That’s why I used the scan function in Precision X1. It does a good job of finding something stable that’s not going to lose preference. I can run an underclock test, but I imagine it will add more time. I’m thinking of how these results translate to a two hour long movie.
That’s also the reason why I’m using Artemis at 1080p. None of my hardware goes higher than 1080p, and that’s the exact model I will be using on movies I own.
Awhile back, I found out that 720p to 1080p takes about twice as long as 480p to 1080p. No idea why. That was with VEAI 2.6.4, but I imagine TVAI acts the same way.
Sorry, I’m trying to understand your bottleneck thing you explain, but I don’t. If there was a bottleneck, I would see no gain with an overclock. Now if instead you are talking about optimizations that are not implemented into TVAI, I can understand that. I think several people on these forums are having a hard time understanding why TVAI does not appear to utilize their hardware like similar programs that are made using CUDA, or Vulkan. If it’s really using the RT cores, well, I don’t know that we have tools that can monitor that.
^ 720P source to 1080p, and test downscale to 720p, 360p and 180p
1080p source to 1080p, then 720p, 360p and 18p
^All 3070Ti on my spare PC, 5 second preview, Artemis Medium+Halo, H265 10bit NVENC 4MB/s
This is the ‘best’ example of the bottleneck issue, where depending on your base resolution, you’re stuck at a certain speed for processing and lowering resolution to get speedups doesn’t actually help. IE, for me on my 3080Ti, a 1080P video (720p/1080p source) gets enhanced/upscaled at the same speed to 1080p, or 1440p (my 3070ti has a big perf penalty from 720p/1080p to 1440p).
You’d think it would be faster to downscale+enhance with lower and lower resolutions, but they take the same speed, with the GPU doing seemingly less and less work. If you really like to wait, try out VP9 encoding, which will add even more time per-frame to do the compression as it’s slow on the CPU. Also basically why very different tiers of GPU make barely any difference at lower resolutions, and very frustrating as I prefer to work with 1080P (as you do)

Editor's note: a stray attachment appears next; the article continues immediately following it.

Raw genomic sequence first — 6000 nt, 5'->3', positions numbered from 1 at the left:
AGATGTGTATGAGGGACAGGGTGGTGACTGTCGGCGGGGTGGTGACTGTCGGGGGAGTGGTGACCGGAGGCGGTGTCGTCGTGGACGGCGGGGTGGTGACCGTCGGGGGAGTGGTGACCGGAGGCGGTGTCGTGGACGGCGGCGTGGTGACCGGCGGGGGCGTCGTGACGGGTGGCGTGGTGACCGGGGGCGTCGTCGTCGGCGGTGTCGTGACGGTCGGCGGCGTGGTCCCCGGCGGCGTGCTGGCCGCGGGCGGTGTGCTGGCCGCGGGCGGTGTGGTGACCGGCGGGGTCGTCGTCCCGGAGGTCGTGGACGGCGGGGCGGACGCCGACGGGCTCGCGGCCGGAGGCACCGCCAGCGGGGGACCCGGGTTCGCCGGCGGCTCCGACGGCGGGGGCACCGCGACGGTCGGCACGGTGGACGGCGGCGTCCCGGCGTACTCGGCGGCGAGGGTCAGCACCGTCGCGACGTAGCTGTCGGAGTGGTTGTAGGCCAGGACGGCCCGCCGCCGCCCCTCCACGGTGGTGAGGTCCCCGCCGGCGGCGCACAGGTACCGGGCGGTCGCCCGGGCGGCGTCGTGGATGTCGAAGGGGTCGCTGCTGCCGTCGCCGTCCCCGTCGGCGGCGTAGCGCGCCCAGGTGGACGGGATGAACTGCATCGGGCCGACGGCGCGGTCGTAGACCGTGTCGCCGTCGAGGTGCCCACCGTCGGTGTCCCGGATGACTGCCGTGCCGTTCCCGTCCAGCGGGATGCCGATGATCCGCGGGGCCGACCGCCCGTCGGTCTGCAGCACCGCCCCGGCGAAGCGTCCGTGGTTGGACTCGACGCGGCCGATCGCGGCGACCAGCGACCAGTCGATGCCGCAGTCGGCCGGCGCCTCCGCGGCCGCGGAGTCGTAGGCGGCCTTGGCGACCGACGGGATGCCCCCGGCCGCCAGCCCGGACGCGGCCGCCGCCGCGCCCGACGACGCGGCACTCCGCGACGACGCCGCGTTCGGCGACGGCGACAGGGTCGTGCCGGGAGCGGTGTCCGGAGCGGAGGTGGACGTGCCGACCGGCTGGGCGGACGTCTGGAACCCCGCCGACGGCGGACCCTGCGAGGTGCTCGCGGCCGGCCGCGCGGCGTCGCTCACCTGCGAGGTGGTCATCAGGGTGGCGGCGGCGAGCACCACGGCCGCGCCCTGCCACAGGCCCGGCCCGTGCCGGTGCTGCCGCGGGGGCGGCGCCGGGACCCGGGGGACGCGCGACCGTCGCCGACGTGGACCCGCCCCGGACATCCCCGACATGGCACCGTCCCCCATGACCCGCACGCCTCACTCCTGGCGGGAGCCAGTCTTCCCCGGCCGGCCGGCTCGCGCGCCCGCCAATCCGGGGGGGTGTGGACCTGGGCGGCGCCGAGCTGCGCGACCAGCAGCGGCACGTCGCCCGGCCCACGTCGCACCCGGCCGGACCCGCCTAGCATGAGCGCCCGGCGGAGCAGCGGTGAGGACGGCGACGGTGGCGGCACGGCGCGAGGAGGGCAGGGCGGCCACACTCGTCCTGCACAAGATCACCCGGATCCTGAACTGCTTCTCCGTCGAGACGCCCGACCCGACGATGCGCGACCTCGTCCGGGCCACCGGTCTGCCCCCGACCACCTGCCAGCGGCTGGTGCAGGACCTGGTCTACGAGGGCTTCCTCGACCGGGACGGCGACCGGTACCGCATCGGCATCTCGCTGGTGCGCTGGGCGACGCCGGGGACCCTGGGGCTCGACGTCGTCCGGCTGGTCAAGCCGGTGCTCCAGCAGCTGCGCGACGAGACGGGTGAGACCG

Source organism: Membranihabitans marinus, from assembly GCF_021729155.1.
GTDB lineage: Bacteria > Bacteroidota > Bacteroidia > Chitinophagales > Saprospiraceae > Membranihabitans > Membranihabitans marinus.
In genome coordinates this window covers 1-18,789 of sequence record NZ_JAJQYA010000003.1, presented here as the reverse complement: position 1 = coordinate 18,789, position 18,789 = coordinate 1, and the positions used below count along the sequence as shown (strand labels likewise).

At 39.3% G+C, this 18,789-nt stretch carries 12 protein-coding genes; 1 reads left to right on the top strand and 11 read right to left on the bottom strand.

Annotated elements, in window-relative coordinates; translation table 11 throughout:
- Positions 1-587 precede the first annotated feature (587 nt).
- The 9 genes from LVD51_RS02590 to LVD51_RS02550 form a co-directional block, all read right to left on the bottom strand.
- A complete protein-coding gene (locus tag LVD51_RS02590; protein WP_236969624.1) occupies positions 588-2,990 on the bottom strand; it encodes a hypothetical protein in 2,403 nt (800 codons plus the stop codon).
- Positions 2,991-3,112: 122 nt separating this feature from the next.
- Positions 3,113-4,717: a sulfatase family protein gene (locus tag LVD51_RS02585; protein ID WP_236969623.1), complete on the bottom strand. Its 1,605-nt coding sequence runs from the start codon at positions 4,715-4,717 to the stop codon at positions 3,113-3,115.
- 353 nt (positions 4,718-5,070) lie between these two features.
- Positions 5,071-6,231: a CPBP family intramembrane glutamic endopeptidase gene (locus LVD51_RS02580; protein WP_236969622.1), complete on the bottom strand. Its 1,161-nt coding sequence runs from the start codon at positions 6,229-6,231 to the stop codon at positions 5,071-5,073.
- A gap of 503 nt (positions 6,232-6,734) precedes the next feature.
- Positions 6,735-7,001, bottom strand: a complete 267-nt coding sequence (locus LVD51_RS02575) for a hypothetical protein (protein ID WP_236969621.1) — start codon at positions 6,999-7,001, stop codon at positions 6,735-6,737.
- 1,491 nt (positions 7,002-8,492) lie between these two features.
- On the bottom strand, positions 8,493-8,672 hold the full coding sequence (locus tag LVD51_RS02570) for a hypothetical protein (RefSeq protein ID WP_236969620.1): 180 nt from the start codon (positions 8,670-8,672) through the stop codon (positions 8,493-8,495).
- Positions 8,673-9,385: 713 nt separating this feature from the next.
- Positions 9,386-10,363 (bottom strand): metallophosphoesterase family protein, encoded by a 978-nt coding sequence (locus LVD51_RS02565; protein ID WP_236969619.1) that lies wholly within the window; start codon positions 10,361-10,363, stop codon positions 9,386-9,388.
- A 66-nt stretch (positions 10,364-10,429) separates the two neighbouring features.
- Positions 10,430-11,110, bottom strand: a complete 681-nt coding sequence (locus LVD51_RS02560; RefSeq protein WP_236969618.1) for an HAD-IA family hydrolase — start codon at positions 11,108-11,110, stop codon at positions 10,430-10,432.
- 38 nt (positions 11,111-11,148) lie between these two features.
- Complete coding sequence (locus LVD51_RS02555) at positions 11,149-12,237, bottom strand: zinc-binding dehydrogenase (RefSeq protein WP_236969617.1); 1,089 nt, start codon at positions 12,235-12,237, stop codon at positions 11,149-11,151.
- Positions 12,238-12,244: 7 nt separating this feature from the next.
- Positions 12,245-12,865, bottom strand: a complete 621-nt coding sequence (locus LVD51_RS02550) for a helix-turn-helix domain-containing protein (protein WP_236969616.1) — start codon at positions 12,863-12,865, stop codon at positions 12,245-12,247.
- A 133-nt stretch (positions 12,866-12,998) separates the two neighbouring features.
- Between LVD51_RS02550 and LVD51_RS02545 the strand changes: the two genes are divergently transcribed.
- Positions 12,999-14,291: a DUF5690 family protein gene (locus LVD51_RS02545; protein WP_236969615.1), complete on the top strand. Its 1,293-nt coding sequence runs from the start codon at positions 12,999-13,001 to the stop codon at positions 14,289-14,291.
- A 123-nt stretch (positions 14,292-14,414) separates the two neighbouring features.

Not sure if it’s still there, but there used to be an issue where the GUI always sets the scale of the filter to 0. This would result in bigger versions of the model being selected. (I haven’t seen a Topaz official say it, but as far as I can deduce, there are separate models for different input and output resolutions.)
I was able to get the correct model to be used for Artemis High Quality by changing the scale=0 in the command to scale=2.5. (There are multiple scale parameters in any command. It’s the next one after veai_up.) This same trick did not work with every model.
So, if I’m not wrong, the GUI was forcing me to use a model that upscales to 4K, then downscaled it to 1080p. I can do a little test to see if this is still the case. (Test complete. The issue is totally still there.)
Anyway, I think you’re getting an issue more like that.
I think I saw that setting in TVAI for Mac. Perhaps I’ll increase that to 100% since it’s set at 90%
Does anyone know what will do better on VEAI when Ryzen and i5 showing up the same?
Example: UserBenchmark: AMD Ryzen 7 5700G vs Intel Core i5-9600K
My guess is the Ryzen 7. I say this because I had an Intel Core i9-9900KF before the Ryzen 9 5900X, and so far the Ryzen has been faster in all ways and does not cause random blue screens of death like the i9. (Though that could have been liquid metal dripped on the motherboard. [Did I mention that the Ryzen runs much cooler?])
My Lenovo laptop (AMD 5800U 8 core, 16 GB 4,1 Ghz RAM) is up to 20 % faster than my desktop PC (Intel 8700K 6 core, 32 GB 2,6 GHZ RAM)) in everything except gaming because the RTX 2070 S in the PC is 5 times that fast than the RX Vega 8 in the laptop. Overall the PC is much faster when processing TVEAI / TVAI.
THe new nvidia specific beta 100% throttles my 3090 and 3090ti cards. (and they are being utilized because it’s hard keeping them under 70c when topaz is running just a single video)
Speed increase is very noticeable… haven’t done any AB testing yet
That’s good news. Maybe I’ll actually be able to interpolate a full movie to 60 FPS in less than 3 days.
I saw some different gen of Ryzen comes in 6 and 8 cores. The 6 cores are newer but i have read that the 8 cores are more suitable for video editing. Any thougts on this?